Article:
Feeds:
Posts
Comments

Posts Tagged ‘Learning’

Corvax

     This is the character that my younger son is portraying in the upcoming play in German class.    Today, he is home from school and making a costume by making a hat and mask to go with a Halloween cape.   The only actual touching of the mask that I did was to help him create a prototype mask that he traced, cut, and painted.    Fortunately, I have learned to keep a variety of craft supplies on hand for creative school projects.     It really doesn’t help that I now understand that this teacher is encouraging multiple intelligences and creative learning styles – I had other things that I needed to get done today including last minute lesson plans.

     I was supposed to teach my first lesson this Friday but on Monday when I walked in, I was told that I needed to do it Wednesday and Thursday, which meant I had to distribute the pre-Lab immediately because there is no school today.   Yikes!   I was ready for my first lesson but the next one, which I was supposed to be next week, got moved up to Friday.    I guess this is the part where I learned to be fast on my feet and extremely flexible.   It might not be the lesson I hoped to put together but it will come together.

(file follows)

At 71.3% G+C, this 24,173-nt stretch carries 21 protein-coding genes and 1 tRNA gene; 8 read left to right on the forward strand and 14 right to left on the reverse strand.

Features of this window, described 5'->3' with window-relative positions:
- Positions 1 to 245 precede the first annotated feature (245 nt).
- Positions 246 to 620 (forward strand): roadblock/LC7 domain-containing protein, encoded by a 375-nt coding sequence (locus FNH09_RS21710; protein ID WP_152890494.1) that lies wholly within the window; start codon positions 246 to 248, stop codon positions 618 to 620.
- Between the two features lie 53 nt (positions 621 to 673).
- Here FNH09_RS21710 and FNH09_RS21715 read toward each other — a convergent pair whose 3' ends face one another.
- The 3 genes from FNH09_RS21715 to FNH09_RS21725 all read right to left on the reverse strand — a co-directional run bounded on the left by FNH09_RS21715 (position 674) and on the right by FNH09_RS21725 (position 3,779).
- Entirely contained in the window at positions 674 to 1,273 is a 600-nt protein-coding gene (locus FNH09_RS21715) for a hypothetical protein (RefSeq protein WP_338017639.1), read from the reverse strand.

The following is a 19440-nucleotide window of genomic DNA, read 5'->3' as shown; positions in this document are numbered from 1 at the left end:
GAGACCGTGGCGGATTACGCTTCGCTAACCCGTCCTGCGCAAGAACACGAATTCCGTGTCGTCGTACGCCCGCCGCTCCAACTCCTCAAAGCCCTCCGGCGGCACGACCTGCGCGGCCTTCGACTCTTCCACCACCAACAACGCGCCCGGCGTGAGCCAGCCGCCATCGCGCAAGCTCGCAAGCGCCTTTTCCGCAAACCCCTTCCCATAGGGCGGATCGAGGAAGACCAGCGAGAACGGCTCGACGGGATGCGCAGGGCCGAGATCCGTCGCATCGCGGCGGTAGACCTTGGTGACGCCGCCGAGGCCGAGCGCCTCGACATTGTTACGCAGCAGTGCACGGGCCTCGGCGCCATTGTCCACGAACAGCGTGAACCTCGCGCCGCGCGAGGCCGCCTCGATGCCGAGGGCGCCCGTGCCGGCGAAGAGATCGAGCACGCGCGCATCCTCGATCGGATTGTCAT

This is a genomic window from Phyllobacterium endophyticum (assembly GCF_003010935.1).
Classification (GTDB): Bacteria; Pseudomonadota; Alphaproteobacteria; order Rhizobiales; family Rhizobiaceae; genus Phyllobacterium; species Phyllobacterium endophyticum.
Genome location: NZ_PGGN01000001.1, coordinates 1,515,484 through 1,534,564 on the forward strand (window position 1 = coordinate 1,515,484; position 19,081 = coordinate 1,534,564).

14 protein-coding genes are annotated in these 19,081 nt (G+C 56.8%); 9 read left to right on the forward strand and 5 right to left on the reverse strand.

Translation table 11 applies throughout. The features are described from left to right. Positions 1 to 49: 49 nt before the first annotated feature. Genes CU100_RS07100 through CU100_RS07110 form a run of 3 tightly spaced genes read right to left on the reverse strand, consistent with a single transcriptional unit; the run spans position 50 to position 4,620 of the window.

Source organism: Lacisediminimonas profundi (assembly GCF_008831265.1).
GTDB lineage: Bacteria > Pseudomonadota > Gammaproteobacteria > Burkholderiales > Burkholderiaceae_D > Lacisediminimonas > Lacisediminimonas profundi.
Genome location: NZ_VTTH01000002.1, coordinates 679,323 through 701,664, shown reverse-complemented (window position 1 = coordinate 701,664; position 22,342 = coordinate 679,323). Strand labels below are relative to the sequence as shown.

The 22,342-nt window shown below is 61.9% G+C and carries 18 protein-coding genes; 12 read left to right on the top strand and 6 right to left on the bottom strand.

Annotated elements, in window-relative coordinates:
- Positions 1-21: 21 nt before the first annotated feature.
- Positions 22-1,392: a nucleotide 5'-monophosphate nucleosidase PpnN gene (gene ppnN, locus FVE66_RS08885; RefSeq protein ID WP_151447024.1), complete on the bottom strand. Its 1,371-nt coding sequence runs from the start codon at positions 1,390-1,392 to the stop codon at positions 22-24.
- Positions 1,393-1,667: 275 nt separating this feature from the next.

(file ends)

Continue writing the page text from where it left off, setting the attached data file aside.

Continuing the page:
Read Full Post »

Learning Styles

© Frank Ramspott – istockphoto.com

     This week we did a learning style assessment based on the Silver Strong Survey.   The last time, I was assessed in this manner was a Myers-Briggs assessment over a decade and two children ago.    At that time I was an ESTP – skewed almost completely to ST.   The Silver Strong Survey doesn’t deal in the first and last letters of the Myers-Briggs scale but my result for this assessment was a fairly strong skew to NT.   Have I changed?   Do I really learn differently?  

     I do think that one of the most important things that a teacher can do is to provide a variety of ways for students to access the material.  One of the readings for this week by Gallard (1992) discusses the importance of embedding context in the classroom as a way of addressing diversity including cultural differences.  He never used the word inquiry or hands-on science but that is certainly one implication.   Science appears to be universal in that observations and tools are common across cultures and languages; learning, however, is incorporating new information into existing knowledge, which is culture based.  

Read Full Post »